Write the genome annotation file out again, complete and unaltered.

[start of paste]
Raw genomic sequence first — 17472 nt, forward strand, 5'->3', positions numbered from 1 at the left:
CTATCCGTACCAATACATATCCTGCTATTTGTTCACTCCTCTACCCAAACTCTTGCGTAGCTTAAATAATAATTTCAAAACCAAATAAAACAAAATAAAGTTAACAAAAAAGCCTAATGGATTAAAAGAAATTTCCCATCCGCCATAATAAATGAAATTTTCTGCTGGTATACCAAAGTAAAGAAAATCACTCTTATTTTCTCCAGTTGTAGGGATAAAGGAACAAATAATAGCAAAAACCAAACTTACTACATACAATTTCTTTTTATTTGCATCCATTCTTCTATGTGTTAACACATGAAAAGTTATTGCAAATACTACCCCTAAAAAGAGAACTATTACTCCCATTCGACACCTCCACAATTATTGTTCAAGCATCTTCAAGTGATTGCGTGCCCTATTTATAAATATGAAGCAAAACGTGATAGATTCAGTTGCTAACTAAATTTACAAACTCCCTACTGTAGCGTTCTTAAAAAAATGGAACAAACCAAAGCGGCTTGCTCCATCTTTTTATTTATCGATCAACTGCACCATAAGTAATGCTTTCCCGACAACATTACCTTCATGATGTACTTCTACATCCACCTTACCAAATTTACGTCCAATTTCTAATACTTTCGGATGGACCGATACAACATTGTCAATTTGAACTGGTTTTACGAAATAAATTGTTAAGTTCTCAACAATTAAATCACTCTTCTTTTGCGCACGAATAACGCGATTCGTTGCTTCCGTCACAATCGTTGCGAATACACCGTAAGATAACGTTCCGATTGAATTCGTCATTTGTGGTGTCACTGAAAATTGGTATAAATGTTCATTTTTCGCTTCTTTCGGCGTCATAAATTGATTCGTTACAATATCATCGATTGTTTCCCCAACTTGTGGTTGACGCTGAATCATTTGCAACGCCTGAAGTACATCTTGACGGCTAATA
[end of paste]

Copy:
Raw genomic sequence first — 17472 nt, forward strand, 5'->3', positions numbered from 1 at the left:
CTATCCGTACCAATACATATCCTGCTATTTGTTCACTCCTCTACCCAAACTCTTGCGTAGCTTAAATAATAATTTCAAAACCAAATAAAACAAAATAAAGTTAACAAAAAAGCCTAATGGATTAAAAGAAATTTCCCATCCGCCATAATAAATGAAATTTTCTGCTGGTATACCAAAGTAAAGAAAATCACTCTTATTTTCTCCAGTTGTAGGGATAAAGGAACAAATAATAGCAAAAACCAAACTTACTACATACAATTTCTTTTTATTTGCATCCATTCTTCTATGTGTTAACACATGAAAAGTTATTGCAAATACTACCCCTAAAAAGAGAACTATTACTCCCATTCGACACCTCCACAATTATTGTTCAAGCATCTTCAAGTGATTGCGTGCCCTATTTATAAATATGAAGCAAAACGTGATAGATTCAGTTGCTAACTAAATTTACAAACTCCCTACTGTAGCGTTCTTAAAAAAATGGAACAAACCAAAGCGGCTTGCTCCATCTTTTTATTTATCGATCAACTGCACCATAAGTAATGCTTTCCCGACAACATTACCTTCATGATGTACTTCTACATCCACCTTACCAAATTTACGTCCAATTTCTAATACTTTCGGATGGACCGATACAACATTGTCAATTTGAACTGGTTTTACGAAATAAATTGTTAAGTTCTCAACAATTAAATCACTCTTCTTTTGCGCACGAATAACGCGATTCGTTGCTTCCGTCACAATCGTTGCGAATACACCGTAAGATAACGTTCCGATTGAATTCGTCATTTGTGGTGTCACTGAAAATTGGTATAAATGTTCATTTTTCGCTTCTTTCGGCGTCATAAATTGATTCGTTACAATATCATCGATTGTTTCCCCAACTTGTGGTTGACGCTGAATCATTTGCAACGCCTGAAGTACATCTTGACGGCTAATA